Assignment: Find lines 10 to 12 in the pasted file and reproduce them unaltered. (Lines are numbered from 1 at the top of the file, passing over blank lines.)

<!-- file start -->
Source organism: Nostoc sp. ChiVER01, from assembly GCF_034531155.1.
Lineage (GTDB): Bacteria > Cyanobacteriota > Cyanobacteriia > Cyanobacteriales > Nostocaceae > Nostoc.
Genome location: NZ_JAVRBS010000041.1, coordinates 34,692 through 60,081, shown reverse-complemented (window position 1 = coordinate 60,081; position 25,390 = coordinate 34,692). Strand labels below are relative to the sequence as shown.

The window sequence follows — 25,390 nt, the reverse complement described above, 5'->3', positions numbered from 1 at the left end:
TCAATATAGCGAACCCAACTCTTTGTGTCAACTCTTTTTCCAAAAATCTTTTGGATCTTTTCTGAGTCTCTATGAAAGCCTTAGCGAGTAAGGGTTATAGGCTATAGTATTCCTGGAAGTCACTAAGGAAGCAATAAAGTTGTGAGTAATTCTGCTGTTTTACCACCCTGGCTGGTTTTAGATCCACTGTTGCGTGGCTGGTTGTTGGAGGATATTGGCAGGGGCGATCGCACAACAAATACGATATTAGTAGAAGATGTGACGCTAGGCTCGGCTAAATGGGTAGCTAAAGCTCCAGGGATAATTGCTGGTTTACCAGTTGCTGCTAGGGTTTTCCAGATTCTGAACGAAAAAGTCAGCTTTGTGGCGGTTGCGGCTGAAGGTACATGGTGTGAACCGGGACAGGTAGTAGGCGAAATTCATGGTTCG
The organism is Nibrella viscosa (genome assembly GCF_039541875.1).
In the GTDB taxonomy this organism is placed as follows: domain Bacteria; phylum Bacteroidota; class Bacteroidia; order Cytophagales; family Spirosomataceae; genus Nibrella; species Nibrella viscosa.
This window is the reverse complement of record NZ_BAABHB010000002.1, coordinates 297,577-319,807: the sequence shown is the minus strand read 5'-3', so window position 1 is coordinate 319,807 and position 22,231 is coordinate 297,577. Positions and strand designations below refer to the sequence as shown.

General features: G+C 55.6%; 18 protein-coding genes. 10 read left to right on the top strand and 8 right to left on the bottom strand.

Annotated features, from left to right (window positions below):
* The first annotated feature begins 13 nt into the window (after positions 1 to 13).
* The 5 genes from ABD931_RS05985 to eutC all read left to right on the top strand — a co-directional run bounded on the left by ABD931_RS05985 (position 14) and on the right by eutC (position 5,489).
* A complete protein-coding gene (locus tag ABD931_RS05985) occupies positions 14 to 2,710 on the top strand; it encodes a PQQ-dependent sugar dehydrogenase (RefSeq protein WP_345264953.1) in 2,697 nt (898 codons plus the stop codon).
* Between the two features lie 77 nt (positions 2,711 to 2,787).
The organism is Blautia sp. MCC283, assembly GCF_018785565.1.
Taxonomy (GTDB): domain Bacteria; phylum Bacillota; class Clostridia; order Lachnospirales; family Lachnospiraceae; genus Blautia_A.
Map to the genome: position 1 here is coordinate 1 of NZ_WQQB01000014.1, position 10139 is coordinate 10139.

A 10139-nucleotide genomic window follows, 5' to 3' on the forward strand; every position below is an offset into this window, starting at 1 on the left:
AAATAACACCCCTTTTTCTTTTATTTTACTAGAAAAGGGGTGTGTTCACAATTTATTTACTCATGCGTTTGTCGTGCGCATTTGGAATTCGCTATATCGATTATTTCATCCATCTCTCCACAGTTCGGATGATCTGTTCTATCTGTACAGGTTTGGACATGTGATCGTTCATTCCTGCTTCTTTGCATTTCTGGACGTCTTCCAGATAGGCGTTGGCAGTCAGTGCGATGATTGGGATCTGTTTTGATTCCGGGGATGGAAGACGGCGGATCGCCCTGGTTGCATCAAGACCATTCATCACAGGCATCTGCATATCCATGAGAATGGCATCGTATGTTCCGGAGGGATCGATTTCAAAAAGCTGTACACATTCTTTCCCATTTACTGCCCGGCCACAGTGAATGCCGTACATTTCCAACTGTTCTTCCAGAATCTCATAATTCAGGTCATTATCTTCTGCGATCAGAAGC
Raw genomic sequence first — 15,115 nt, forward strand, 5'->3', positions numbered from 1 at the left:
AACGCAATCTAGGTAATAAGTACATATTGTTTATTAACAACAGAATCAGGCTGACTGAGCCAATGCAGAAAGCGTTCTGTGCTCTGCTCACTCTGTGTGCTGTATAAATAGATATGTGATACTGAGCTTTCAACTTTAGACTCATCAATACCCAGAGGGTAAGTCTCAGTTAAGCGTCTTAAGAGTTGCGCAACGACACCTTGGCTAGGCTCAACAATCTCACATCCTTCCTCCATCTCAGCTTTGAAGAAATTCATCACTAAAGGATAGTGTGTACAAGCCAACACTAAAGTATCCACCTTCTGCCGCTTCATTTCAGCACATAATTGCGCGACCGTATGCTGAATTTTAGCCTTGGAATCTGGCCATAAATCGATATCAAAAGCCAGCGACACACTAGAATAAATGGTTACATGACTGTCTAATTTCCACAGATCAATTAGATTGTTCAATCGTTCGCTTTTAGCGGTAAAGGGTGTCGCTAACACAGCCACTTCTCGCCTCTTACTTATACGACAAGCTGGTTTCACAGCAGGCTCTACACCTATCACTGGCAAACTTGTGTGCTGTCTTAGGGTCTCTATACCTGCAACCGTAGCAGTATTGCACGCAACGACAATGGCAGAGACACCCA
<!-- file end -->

Annotated features, from left to right (window positions below):
* The first annotated feature begins 13 nt into the window (after positions 1 to 13).
* The 5 genes from ABD931_RS05985 to eutC all read left to right on the top strand — a co-directional run bounded on the left by ABD931_RS05985 (position 14) and on the right by eutC (position 5,489).